Sometimes I imagine being the headstrong yet adorable companion to Dr Who. I would get in the time machine and go back to when Ollie Twist was owner-building this farmhouse in the 1930's. He would be sitting out the back of his shed down the back playing his clarinet, an enviably SMALL instrument.
Apparently he was a congenial and open minded man so he would greet me happily enough once over the initial surprise at the appearance of a police box in his paddock.
Then after being introduced I'd have a stern word with Ollie.
"Ollie", I'd say, "There are a few things you need to change when you set about building this house of yours as it will one day be mine. I would appreciate you making the hallway twice as wide so I can have a couple of dressers with storage and lovely vinaigrettes on them."
After explaining the vinaigrette principle, I would go on to politely request that he also make the sun room twice as wide so we could fit more people out there and a table and chairs. We used to have them out there till the chillun got too long to get in and out of the chairs and the Big Fella moved it around without permission while I was at the footy one day. Yes, we embrace role reversal here.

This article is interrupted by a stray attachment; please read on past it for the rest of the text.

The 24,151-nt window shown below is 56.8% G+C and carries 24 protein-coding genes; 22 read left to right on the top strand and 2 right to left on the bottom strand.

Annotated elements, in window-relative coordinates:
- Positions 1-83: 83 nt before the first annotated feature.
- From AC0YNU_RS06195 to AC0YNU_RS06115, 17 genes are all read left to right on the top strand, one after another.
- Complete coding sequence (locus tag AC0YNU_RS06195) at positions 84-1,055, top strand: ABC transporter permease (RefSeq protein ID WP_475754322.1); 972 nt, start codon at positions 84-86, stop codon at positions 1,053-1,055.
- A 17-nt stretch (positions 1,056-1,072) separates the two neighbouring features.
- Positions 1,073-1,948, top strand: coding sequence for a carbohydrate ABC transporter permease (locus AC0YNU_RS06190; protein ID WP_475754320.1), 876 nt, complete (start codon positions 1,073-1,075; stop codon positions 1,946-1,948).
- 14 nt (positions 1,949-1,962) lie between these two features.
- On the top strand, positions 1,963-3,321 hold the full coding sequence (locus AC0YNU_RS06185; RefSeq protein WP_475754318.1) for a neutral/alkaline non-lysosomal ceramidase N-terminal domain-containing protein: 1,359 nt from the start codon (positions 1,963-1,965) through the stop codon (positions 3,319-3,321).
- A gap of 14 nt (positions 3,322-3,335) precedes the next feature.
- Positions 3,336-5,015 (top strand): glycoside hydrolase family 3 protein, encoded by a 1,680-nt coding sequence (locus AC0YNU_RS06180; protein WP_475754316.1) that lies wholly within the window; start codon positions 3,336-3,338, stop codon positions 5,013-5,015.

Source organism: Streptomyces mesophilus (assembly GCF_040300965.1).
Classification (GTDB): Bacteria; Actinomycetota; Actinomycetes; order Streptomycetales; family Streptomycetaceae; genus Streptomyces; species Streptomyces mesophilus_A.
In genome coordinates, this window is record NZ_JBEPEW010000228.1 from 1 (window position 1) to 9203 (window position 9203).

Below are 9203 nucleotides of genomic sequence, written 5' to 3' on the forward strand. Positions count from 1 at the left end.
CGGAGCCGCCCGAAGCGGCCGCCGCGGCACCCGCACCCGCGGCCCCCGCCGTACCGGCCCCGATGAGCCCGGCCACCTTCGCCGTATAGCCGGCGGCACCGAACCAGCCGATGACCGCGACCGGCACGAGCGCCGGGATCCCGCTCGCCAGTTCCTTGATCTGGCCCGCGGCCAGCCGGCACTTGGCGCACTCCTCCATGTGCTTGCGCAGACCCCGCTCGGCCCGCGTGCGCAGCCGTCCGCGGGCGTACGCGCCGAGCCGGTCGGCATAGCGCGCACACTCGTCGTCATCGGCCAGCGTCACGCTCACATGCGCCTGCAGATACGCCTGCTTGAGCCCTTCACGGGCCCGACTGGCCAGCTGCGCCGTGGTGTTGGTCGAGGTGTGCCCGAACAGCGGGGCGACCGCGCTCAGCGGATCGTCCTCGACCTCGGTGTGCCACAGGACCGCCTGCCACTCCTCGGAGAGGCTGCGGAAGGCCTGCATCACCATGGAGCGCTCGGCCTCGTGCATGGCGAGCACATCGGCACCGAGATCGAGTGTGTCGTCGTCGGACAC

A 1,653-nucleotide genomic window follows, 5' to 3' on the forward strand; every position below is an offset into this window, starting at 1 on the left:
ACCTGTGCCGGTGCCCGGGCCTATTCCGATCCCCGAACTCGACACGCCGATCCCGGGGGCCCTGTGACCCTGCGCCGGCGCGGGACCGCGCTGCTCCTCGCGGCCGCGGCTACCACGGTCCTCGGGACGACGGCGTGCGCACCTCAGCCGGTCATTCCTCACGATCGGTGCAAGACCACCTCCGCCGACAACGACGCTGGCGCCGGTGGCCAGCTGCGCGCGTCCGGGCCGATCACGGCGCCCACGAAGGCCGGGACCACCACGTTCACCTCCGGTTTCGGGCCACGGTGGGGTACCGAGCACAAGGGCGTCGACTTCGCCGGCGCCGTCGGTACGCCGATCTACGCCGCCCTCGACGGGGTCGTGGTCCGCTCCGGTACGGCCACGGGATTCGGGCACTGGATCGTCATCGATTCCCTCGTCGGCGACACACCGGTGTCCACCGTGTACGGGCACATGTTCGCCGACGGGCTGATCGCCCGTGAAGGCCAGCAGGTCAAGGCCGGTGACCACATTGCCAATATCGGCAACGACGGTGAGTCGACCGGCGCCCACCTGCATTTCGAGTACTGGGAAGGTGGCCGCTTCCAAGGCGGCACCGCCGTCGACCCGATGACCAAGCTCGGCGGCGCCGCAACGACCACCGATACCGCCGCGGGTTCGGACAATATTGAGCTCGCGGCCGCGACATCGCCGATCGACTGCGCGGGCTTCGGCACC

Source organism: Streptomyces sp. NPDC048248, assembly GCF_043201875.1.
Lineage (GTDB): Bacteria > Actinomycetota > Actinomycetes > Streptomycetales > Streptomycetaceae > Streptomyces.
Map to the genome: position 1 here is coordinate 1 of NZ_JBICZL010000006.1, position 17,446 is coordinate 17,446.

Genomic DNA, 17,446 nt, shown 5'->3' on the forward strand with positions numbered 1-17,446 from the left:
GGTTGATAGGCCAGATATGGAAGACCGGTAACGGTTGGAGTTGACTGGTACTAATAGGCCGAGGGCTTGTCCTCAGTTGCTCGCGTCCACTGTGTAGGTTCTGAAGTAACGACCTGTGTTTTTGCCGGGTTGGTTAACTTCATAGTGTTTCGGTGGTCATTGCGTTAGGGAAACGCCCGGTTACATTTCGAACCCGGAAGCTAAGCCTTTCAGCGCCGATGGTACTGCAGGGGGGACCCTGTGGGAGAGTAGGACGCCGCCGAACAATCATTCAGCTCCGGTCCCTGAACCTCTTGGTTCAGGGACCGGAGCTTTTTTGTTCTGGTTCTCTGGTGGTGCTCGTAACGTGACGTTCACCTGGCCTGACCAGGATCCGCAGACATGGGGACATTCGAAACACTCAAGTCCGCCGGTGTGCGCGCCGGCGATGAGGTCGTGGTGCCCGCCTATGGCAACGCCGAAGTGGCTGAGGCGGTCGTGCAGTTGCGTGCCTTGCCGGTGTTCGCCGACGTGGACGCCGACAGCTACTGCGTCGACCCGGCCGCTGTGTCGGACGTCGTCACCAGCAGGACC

"Also Ollie, I would also like the subdivision of the farm to be just a little wider on the eastern side so we can keep the pair of ancient poinciana trees together and while you're on that concreting craze out the side could you lay a slab in the big empty room that could be a great studio if it had a floor?"
"And one more thing, Ollie," I'd ask, as I followed the Doctor back into the Tardis. "Could you please make the house just a metre higher so I can build in underneath with plenty of light and no expensive house lifting which is very much the thing in this part of Australia in about eighty years time. Think what a visionary you would be!"
|The door stays!|
In the meantime I have taken out my house lifting frustrations on the doll house with castors I bought about eight years ago. All things come to those who wait. At least the Noahs won't get wet feet in the next big flood.